Love-to-Code Debug Shoe

Looking to debug your Chibitronics Love-to-Code board, but don't want to solder on headers? If you have access to a 3D printer, grab the LtC Debug Shoe, print it out, and crimp on some tinned wires. Read on to learn more about the project.

I've been working lately on the Chibitronics Love-to-Code project, where we allow users to program a board via audio. To keep file sizes down, the LtC board has an extensive operating system, which means it's a complicated beast. Well, as complicated as you can get in 21 kilobytes of data.

Debugging this project has been a challenge. I usually use a Raspberry Pi running OpenOCD in order to debug such projects, but the challenge comes in figuring out how to physically connect to the board. Early models had standard 0.1" headers that could be easily connected, but with later iterations those headers were turned into mere pads. Factories build test jigs that use pogo pins to temporarily hit these pads. For day-to-day hacking, the only solution was to solder wires directly onto the pads.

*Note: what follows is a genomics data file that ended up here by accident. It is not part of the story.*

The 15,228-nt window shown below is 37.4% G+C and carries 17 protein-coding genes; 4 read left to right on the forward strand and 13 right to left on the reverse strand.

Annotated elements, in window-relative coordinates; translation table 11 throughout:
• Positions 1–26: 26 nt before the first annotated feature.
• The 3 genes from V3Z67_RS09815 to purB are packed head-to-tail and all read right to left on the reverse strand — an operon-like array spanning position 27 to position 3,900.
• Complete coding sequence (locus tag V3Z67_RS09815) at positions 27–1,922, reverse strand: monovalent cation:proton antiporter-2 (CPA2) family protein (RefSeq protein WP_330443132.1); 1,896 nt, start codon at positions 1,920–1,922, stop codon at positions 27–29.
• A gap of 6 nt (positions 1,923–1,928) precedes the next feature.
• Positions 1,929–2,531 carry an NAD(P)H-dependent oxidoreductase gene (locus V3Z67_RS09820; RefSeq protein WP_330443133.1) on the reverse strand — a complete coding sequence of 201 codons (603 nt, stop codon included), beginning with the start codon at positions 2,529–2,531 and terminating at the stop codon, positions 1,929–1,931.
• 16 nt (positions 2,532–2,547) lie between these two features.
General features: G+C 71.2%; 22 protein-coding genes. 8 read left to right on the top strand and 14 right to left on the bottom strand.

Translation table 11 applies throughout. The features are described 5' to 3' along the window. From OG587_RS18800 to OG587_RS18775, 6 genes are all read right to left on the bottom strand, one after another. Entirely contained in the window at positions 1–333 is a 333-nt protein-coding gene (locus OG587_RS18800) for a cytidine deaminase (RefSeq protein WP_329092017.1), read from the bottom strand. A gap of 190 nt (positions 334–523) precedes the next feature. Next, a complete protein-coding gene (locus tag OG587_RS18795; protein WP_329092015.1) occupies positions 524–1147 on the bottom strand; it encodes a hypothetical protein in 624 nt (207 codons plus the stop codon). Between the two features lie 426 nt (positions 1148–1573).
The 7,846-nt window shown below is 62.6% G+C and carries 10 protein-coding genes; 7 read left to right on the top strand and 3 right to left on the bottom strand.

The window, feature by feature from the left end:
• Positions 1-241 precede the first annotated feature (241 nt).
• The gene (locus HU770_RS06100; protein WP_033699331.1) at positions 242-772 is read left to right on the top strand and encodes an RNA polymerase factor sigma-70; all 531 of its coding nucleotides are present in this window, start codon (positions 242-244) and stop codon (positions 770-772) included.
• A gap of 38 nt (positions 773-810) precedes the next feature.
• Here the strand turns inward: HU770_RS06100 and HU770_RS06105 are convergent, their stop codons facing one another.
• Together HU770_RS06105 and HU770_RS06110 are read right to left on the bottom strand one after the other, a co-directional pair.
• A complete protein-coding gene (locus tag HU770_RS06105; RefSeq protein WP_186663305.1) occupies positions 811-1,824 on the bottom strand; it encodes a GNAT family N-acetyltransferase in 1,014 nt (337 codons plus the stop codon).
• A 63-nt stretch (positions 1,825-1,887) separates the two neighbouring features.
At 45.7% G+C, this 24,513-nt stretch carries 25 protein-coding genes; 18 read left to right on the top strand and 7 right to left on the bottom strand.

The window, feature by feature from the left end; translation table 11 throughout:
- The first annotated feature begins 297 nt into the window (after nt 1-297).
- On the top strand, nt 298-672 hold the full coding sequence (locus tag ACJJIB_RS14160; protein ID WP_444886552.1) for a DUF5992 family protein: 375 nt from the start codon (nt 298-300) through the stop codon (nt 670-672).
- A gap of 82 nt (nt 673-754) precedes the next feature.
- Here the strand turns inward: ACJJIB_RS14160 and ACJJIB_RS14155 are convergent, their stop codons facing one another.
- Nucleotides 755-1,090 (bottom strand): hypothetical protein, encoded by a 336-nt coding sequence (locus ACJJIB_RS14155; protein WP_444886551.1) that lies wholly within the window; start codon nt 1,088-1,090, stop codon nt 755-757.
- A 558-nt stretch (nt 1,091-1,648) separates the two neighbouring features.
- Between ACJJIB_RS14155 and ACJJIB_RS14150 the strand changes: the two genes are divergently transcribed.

I took this opportunity to learn how to use FreeCAD to prototype and eventually 3D print a "debug shoe" that can be used to easily and quickly debug a board in the field.

This is the result:

Love-to-Code Debug Shoe

The leftmost pin in the picture is SWDCLK, and the other wire is connected to SWDDIO. These are the only two "required" pins for the ARM Single-Wire-Debug protocol. 5V and GND are also necessary, but they're nicely provided by the programming cable.

To use this, it is necessary to tin the wire, bend it over, then insert it into the top of the grille. The side of the grille is slightly too small, which forms a cleat that holds the wire in place.

Earlier attempts didn't have the cleat idea, and relied on pure force to make contact. This was very unreliable, and scratched the boards quite a bit.

In contrast, this approach worked on the first time, allowing me to reflash the operating system and load some code.

To use, connect the SWDDIO signal to GPIO24 (pin 18 on the Raspberry Pi header), and the SWDCLK signal to GPIO25 (pin 22 on the Raspberry Pi header). Finally, install and run OpenOCD:

openocd \
    -f interface/raspberrypi2-native.cfg \
    -c "transport select swd" \
    -f target/kx.cfg \
    -c init \
    -c "kx.cpu configure -rtos ChibiOS" \
    -c "reset halt"

Now you can connect GDB to debug your board. Run "target remote [pi-address]:3333", and away you go.